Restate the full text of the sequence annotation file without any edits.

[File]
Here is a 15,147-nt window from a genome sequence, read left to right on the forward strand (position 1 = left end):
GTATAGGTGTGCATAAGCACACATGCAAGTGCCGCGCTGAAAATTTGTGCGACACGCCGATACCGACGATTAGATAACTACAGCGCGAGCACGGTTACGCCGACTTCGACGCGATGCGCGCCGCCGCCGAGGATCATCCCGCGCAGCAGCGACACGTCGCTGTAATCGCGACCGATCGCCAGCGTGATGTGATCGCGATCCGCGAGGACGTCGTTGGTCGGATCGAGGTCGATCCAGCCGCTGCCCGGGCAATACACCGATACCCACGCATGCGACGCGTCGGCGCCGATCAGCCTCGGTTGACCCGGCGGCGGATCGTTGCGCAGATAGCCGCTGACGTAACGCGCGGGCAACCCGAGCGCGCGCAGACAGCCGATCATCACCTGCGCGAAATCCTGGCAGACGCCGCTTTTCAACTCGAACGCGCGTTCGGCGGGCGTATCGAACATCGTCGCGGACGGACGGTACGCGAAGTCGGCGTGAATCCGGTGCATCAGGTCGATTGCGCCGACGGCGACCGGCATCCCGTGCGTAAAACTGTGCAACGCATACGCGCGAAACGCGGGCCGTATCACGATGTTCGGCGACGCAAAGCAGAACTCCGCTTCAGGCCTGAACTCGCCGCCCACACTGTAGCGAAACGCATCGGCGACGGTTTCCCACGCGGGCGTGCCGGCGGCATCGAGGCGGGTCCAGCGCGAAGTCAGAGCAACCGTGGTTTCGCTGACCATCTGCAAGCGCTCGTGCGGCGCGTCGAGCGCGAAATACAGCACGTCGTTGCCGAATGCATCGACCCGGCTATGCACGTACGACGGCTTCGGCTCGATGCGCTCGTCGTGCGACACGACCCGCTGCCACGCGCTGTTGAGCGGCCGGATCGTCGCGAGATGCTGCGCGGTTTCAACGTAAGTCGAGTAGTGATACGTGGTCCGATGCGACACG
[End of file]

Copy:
Here is a 15,147-nt window from a genome sequence, read left to right on the forward strand (position 1 = left end):
GTATAGGTGTGCATAAGCACACATGCAAGTGCCGCGCTGAAAATTTGTGCGACACGCCGATACCGACGATTAGATAACTACAGCGCGAGCACGGTTACGCCGACTTCGACGCGATGCGCGCCGCCGCCGAGGATCATCCCGCGCAGCAGCGACACGTCGCTGTAATCGCGACCGATCGCCAGCGTGATGTGATCGCGATCCGCGAGGACGTCGTTGGTCGGATCGAGGTCGATCCAGCCGCTGCCCGGGCAATACACCGATACCCACGCATGCGACGCGTCGGCGCCGATCAGCCTCGGTTGACCCGGCGGCGGATCGTTGCGCAGATAGCCGCTGACGTAACGCGCGGGCAACCCGAGCGCGCGCAGACAGCCGATCATCACCTGCGCGAAATCCTGGCAGACGCCGCTTTTCAACTCGAACGCGCGTTCGGCGGGCGTATCGAACATCGTCGCGGACGGACGGTACGCGAAGTCGGCGTGAATCCGGTGCATCAGGTCGATTGCGCCGACGGCGACCGGCATCCCGTGCGTAAAACTGTGCAACGCATACGCGCGAAACGCGGGCCGTATCACGATGTTCGGCGACGCAAAGCAGAACTCCGCTTCAGGCCTGAACTCGCCGCCCACACTGTAGCGAAACGCATCGGCGACGGTTTCCCACGCGGGCGTGCCGGCGGCATCGAGGCGGGTCCAGCGCGAAGTCAGAGCAACCGTGGTTTCGCTGACCATCTGCAAGCGCTCGTGCGGCGCGTCGAGCGCGAAATACAGCACGTCGTTGCCGAATGCATCGACCCGGCTATGCACGTACGACGGCTTCGGCTCGATGCGCTCGTCGTGCGACACGACCCGCTGCCACGCGCTGTTGAGCGGCCGGATCGTCGCGAGATGCTGCGCGGTTTCAACGTAAGTCGAGTAGTGATACGTGGTCCGATGCGACACG